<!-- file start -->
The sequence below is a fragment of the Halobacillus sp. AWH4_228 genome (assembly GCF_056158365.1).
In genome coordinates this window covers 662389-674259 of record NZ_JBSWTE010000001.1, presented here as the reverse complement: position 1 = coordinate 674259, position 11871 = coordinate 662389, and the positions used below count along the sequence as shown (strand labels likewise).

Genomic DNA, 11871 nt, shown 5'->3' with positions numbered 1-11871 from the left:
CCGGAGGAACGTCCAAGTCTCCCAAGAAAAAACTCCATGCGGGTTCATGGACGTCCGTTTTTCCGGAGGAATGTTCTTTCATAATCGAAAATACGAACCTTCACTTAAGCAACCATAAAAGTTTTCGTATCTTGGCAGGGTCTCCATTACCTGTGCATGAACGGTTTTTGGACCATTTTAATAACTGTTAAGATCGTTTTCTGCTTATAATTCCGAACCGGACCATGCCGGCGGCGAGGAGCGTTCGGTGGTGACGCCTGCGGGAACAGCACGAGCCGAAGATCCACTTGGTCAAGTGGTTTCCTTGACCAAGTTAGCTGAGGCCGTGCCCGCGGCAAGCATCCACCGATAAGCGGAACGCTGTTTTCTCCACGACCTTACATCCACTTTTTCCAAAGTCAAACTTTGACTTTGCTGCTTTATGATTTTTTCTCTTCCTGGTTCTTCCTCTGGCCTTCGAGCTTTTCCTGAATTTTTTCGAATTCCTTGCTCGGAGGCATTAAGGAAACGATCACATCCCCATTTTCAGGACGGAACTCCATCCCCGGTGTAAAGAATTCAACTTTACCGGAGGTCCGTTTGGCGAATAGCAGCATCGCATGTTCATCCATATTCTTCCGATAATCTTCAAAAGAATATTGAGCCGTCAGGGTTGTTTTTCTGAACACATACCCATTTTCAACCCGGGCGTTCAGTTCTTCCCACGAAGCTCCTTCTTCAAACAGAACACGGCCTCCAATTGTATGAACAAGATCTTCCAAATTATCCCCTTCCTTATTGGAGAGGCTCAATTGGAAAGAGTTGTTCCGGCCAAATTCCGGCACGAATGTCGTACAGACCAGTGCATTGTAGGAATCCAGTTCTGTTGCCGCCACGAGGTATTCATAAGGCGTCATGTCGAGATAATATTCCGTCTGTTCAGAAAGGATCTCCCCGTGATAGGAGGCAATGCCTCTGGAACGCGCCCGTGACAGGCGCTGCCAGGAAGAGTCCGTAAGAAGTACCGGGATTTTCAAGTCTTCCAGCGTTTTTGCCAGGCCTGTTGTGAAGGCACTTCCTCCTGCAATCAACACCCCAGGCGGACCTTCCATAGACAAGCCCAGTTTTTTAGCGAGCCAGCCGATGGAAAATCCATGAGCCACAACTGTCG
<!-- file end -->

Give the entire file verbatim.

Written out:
The sequence below is a fragment of the Halobacillus sp. AWH4_228 genome (assembly GCF_056158365.1).
In genome coordinates this window covers 662389-674259 of record NZ_JBSWTE010000001.1, presented here as the reverse complement: position 1 = coordinate 674259, position 11871 = coordinate 662389, and the positions used below count along the sequence as shown (strand labels likewise).

Genomic DNA, 11871 nt, shown 5'->3' with positions numbered 1-11871 from the left:
CCGGAGGAACGTCCAAGTCTCCCAAGAAAAAACTCCATGCGGGTTCATGGACGTCCGTTTTTCCGGAGGAATGTTCTTTCATAATCGAAAATACGAACCTTCACTTAAGCAACCATAAAAGTTTTCGTATCTTGGCAGGGTCTCCATTACCTGTGCATGAACGGTTTTTGGACCATTTTAATAACTGTTAAGATCGTTTTCTGCTTATAATTCCGAACCGGACCATGCCGGCGGCGAGGAGCGTTCGGTGGTGACGCCTGCGGGAACAGCACGAGCCGAAGATCCACTTGGTCAAGTGGTTTCCTTGACCAAGTTAGCTGAGGCCGTGCCCGCGGCAAGCATCCACCGATAAGCGGAACGCTGTTTTCTCCACGACCTTACATCCACTTTTTCCAAAGTCAAACTTTGACTTTGCTGCTTTATGATTTTTTCTCTTCCTGGTTCTTCCTCTGGCCTTCGAGCTTTTCCTGAATTTTTTCGAATTCCTTGCTCGGAGGCATTAAGGAAACGATCACATCCCCATTTTCAGGACGGAACTCCATCCCCGGTGTAAAGAATTCAACTTTACCGGAGGTCCGTTTGGCGAATAGCAGCATCGCATGTTCATCCATATTCTTCCGATAATCTTCAAAAGAATATTGAGCCGTCAGGGTTGTTTTTCTGAACACATACCCATTTTCAACCCGGGCGTTCAGTTCTTCCCACGAAGCTCCTTCTTCAAACAGAACACGGCCTCCAATTGTATGAACAAGATCTTCCAAATTATCCCCTTCCTTATTGGAGAGGCTCAATTGGAAAGAGTTGTTCCGGCCAAATTCCGGCACGAATGTCGTACAGACCAGTGCATTGTAGGAATCCAGTTCTGTTGCCGCCACGAGGTATTCATAAGGCGTCATGTCGAGATAATATTCCGTCTGTTCAGAAAGGATCTCCCCGTGATAGGAGGCAATGCCTCTGGAACGCGCCCGTGACAGGCGCTGCCAGGAAGAGTCCGTAAGAAGTACCGGGATTTTCAAGTCTTCCAGCGTTTTTGCCAGGCCTGTTGTGAAGGCACTTCCTCCTGCAATCAACACCCCAGGCGGACCTTCCATAGACAAGCCCAGTTTTTTAGCGAGCCAGCCGATGGAAAATCCATGAGCCACAACTGTCG